Ellinor Alseth works on the bacteria Acinetobacter baumannii mainly because she’s curious about its unusual evolution and ecology, but also because it’s an important pathogen.

“I’ve always thought that it would be nice if you can answer clinically relevant questions and more broadly evolutionary ones at the same time. Maybe I’m just very ambitious, but I don’t see why those two things always have to be so separated,” she said. Research funding is often siloed to answer either medical or basic research questions, less often both on a single project.

Alseth is in the right place to be ambitious. She started this March as the first Early Career Award Fellow at the Center for Microbial Dynamics and Infection (CMDI) at Georgia Tech, which prides itself on building connections across disciplines. Its 12 participating labs hail from three schools in the College of Sciences: Biological Sciences, Physics, and Chemistry and Biochemistry. They share a common research focus on the role of microbes like bacteria and viruses in human and environmental health.

The fellowship will fund Alseth and her research for three years. “There’s nothing like this on campus, to my knowledge,” said Sam Brown, CMDI’s director. The most important aspect of the fellowship, he said, is independence: “It’s unusual to be able to put junior scientists truly in the driver’s seat with their research agenda, especially at the junior postdoc level. We have a panel of mentors that offer support, but not instruction.”

That promise of independence was a major pull for Alseth, who moved from Europe to Atlanta for the fellowship. She’s from Norway and completed her Ph.D. at the University of Exeter in the United Kingdom, and cited the chance to do interdisciplinary microbial research at CMDI as a primary reason she decided to make the move.

“It’s nice to complement my evolutionary and ecology skills with molecular work, because that’s where I feel like I have the biggest gap in knowledge,” Alseth said. Studying molecules (such as chemical signals between bacteria) requires quite a different set of skills than ecology and evolution. “And CMDI has everything you could possibly dream of for answering fairly complicated molecular questions.”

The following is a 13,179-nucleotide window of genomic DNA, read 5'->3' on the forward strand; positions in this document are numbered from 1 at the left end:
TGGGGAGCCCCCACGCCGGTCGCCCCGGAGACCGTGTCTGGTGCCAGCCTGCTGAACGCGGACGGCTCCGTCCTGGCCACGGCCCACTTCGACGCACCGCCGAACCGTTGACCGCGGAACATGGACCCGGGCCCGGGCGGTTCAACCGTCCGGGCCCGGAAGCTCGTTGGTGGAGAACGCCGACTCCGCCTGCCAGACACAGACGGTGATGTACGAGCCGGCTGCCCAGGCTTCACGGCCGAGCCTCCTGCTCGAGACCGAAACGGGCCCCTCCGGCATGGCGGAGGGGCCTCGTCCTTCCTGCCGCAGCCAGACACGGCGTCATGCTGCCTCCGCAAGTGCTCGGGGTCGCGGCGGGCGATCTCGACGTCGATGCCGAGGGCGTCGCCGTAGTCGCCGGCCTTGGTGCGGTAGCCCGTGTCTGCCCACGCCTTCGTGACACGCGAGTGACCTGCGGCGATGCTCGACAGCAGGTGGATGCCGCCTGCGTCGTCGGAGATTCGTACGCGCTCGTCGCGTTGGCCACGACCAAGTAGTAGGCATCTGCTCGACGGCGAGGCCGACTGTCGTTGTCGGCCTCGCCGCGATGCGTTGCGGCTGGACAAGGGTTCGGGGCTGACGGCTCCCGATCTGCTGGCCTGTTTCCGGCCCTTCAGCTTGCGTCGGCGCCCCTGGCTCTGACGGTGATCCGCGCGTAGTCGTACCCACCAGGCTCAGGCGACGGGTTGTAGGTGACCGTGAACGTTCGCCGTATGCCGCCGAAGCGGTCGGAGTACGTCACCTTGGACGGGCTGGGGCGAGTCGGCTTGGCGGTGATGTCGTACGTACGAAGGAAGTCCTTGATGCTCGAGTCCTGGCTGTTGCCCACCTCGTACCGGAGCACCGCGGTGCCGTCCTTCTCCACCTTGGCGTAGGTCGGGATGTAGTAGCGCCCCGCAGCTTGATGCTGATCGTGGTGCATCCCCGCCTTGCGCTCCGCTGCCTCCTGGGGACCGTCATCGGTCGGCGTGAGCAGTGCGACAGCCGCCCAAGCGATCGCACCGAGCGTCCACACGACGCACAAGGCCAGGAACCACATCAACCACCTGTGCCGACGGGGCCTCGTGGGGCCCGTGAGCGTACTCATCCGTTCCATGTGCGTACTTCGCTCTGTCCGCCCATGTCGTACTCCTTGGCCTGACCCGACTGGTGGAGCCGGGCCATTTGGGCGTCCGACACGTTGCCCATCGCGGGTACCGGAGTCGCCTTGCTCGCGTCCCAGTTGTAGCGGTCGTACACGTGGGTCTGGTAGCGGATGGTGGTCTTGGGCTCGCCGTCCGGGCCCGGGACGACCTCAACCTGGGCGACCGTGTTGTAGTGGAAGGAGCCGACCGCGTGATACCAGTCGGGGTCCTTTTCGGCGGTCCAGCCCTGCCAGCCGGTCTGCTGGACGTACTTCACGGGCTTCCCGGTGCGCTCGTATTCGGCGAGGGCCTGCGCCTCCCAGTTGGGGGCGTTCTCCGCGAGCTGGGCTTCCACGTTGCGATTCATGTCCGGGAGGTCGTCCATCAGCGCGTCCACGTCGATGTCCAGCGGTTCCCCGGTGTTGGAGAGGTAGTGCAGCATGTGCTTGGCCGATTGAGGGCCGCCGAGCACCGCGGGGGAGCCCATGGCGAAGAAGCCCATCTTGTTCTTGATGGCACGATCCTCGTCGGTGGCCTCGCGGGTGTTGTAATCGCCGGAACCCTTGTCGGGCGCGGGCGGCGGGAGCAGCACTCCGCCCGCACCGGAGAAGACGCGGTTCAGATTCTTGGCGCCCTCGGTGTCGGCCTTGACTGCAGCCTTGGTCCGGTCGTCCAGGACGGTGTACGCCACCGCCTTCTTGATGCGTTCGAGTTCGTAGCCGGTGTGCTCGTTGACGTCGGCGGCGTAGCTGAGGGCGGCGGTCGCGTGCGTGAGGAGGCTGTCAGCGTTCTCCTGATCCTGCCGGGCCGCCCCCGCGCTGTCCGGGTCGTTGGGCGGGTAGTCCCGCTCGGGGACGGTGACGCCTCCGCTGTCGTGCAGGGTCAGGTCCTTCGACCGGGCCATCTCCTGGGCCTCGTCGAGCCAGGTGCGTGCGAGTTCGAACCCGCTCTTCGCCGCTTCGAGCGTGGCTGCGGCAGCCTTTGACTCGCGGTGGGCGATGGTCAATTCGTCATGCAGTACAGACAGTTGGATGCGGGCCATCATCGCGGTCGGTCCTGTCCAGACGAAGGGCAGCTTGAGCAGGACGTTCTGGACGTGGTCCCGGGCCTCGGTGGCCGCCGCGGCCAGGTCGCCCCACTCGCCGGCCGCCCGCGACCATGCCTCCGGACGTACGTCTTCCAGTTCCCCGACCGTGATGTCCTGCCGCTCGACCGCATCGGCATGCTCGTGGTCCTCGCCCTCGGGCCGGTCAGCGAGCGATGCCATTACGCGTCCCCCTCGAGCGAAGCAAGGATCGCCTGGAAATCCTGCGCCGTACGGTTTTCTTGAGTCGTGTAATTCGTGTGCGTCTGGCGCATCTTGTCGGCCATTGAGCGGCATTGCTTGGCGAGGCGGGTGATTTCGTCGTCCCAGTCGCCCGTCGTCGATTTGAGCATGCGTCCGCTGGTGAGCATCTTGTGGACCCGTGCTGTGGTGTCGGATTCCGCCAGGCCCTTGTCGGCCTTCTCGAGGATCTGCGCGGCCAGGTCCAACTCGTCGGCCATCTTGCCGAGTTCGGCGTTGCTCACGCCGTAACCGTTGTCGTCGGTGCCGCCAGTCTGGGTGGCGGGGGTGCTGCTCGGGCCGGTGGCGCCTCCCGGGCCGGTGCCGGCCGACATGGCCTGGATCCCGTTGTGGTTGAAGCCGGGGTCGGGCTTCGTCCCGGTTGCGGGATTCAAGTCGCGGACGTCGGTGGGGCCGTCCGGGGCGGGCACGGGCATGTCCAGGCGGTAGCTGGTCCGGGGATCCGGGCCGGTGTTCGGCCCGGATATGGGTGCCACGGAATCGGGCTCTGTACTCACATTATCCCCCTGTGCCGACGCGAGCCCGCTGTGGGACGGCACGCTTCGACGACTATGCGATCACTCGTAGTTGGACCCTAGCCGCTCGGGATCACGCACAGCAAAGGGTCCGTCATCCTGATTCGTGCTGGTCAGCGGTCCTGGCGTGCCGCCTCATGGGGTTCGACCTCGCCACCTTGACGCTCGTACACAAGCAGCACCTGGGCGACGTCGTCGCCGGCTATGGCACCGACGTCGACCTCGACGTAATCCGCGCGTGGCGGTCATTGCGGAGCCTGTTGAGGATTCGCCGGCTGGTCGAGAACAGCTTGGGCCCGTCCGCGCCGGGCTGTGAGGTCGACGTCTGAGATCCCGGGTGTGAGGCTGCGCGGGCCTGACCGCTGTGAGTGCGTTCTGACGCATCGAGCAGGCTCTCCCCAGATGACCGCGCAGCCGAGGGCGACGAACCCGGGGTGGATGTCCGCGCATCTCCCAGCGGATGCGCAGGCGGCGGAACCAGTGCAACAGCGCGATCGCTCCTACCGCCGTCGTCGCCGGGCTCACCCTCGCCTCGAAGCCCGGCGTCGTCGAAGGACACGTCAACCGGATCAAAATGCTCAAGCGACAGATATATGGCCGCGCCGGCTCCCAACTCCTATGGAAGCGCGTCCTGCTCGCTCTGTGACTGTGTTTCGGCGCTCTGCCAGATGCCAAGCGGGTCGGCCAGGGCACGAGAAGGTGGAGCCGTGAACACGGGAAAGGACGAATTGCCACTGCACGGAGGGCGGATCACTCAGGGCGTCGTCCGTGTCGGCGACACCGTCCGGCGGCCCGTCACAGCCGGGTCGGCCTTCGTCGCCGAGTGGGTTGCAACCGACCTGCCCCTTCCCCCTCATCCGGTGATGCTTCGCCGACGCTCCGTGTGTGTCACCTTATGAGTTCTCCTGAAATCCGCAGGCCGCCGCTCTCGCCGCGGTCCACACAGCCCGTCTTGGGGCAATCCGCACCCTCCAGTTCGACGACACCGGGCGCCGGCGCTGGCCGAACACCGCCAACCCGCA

Alseth’s research in CMDI will focus on phage therapy, combining approaches and ideas from community ecology, evolutionary biology, and molecular biology. Phages are viruses adapted to infect bacteria, and they are harmless to humans. That means they can serve as alternative or supplemental treatments to antibiotics, with fewer side effects. Many bacteria have evolved to escape and resist antibiotics, leading to a major global public health threat expected to worsen in the decades ahead. Phage therapy is one possible solution in an arsenal of tools, but it is not nearly as well-understood as therapeutic drugs.

Phage therapy is typically a last-ditch therapy after antibiotics have failed. However, fighting biology with biology is complex and may have unintended consequences. “Phage therapy is the concept that ‘the enemy of my enemy is my friend,’” Alseth said. “But as an evolutionary biologist, I want to know what the consequences might be. How will the bacteria respond? The worst-case scenario is that [scientists] will do what we did with antibiotics and go in blind, thinking we have a solution that will last forever.”

So, Alseth is working with the bacteria Acinetobacter baumannii to understand how it evolves to resist phages. A. baumannii is one of the so-called ‘ESKAPE’ pathogens, an acronym of the names of six bacteria that are resistant to many antibiotics and commonly spread in hospital settings. A. baumannii is interesting to Alseth because “It’s very good at scooping up DNA from its environment,” which helps it evolve to escape antibiotics by picking up genes from other microbes around them. In hospitals and in the human body, A. baumannii may be surrounded by other bacteria. Each species is evolving new strategies to escape its phage, and A. baumannii might be able to develop a formidable defense strategy by combining them all.

Alseth’s Ph.D. research, published in the journal Nature, found that growing multiple microbe species together affected the course of phage resistance evolution in the more commonly studied bacteria Pseudomonas aeruginosa. Although Pseudomonas is studied by several labs in CMDI, for her postdoctoral studies Alseth chose to switch to A. baumannii, a species that she found had strong effects on evolution of other bacteria. Alseth noticed there was very little known about its evolution and ecology. “I realized that there is a gap here that I was quite curious about,” she said.

That interdisciplinary curiosity was important to the fellowship selection committee, said Brown, the CMDI director. Another reason Alseth was a good fit was her impactful research: “science that would change the way other people were doing science,” as he put it. “This is a great way to bring the brightest talent to Georgia Tech, because we’re offering an unprecedented deal in terms of the fellow’s ability to lead their own science, and that’s really valuable.”

“Looking to donors, the hope is that we can extend our funding, and really expand this to have a cohort [of fellows],” Brown added, which would continue to boosting the research agenda and profile of CMDI, College of Sciences, and Georgia Tech. “We hope and expect this is the launching pad for really bright careers.”


Funding: The Center for Microbial Dynamics and Infection (CMDI) Early Career Award Fellowship is supported by CMDI faculty funding.

Story and photo by Carina Baskett.